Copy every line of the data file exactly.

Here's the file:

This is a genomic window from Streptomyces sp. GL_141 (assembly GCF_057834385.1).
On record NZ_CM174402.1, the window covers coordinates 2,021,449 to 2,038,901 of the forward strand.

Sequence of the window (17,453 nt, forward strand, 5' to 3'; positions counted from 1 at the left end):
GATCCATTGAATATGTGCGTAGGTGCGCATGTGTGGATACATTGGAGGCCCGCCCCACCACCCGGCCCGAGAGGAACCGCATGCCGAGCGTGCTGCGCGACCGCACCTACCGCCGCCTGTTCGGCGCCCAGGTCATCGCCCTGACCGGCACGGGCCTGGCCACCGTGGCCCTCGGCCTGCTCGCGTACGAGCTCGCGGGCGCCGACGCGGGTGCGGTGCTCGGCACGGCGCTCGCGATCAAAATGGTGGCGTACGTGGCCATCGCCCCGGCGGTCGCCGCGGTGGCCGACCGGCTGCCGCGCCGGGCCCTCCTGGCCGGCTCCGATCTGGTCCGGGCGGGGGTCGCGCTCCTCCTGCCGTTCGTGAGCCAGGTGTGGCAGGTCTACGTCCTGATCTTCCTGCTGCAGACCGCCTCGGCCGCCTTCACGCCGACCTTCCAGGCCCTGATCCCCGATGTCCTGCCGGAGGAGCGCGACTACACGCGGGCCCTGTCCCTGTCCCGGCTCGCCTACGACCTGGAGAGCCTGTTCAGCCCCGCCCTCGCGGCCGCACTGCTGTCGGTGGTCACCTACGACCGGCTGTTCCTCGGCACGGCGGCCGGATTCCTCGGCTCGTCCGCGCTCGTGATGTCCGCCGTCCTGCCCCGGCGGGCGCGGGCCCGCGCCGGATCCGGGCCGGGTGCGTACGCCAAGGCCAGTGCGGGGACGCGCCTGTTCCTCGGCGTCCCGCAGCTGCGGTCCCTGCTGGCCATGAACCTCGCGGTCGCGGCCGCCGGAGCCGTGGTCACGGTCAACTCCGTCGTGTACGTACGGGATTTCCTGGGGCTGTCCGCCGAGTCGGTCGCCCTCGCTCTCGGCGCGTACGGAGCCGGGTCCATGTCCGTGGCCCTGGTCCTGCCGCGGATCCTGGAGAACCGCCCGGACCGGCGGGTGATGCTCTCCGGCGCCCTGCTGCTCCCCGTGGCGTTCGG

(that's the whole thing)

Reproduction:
This is a genomic window from Streptomyces sp. GL_141 (assembly GCF_057834385.1).
On record NZ_CM174402.1, the window covers coordinates 2,021,449 to 2,038,901 of the forward strand.

Sequence of the window (17,453 nt, forward strand, 5' to 3'; positions counted from 1 at the left end):
GATCCATTGAATATGTGCGTAGGTGCGCATGTGTGGATACATTGGAGGCCCGCCCCACCACCCGGCCCGAGAGGAACCGCATGCCGAGCGTGCTGCGCGACCGCACCTACCGCCGCCTGTTCGGCGCCCAGGTCATCGCCCTGACCGGCACGGGCCTGGCCACCGTGGCCCTCGGCCTGCTCGCGTACGAGCTCGCGGGCGCCGACGCGGGTGCGGTGCTCGGCACGGCGCTCGCGATCAAAATGGTGGCGTACGTGGCCATCGCCCCGGCGGTCGCCGCGGTGGCCGACCGGCTGCCGCGCCGGGCCCTCCTGGCCGGCTCCGATCTGGTCCGGGCGGGGGTCGCGCTCCTCCTGCCGTTCGTGAGCCAGGTGTGGCAGGTCTACGTCCTGATCTTCCTGCTGCAGACCGCCTCGGCCGCCTTCACGCCGACCTTCCAGGCCCTGATCCCCGATGTCCTGCCGGAGGAGCGCGACTACACGCGGGCCCTGTCCCTGTCCCGGCTCGCCTACGACCTGGAGAGCCTGTTCAGCCCCGCCCTCGCGGCCGCACTGCTGTCGGTGGTCACCTACGACCGGCTGTTCCTCGGCACGGCGGCCGGATTCCTCGGCTCGTCCGCGCTCGTGATGTCCGCCGTCCTGCCCCGGCGGGCGCGGGCCCGCGCCGGATCCGGGCCGGGTGCGTACGCCAAGGCCAGTGCGGGGACGCGCCTGTTCCTCGGCGTCCCGCAGCTGCGGTCCCTGCTGGCCATGAACCTCGCGGTCGCGGCCGCCGGAGCCGTGGTCACGGTCAACTCCGTCGTGTACGTACGGGATTTCCTGGGGCTGTCCGCCGAGTCGGTCGCCCTCGCTCTCGGCGCGTACGGAGCCGGGTCCATGTCCGTGGCCCTGGTCCTGCCGCGGATCCTGGAGAACCGCCCGGACCGGCGGGTGATGCTCTCCGGCGCCCTGCTGCTCCCCGTGGCGTTCGG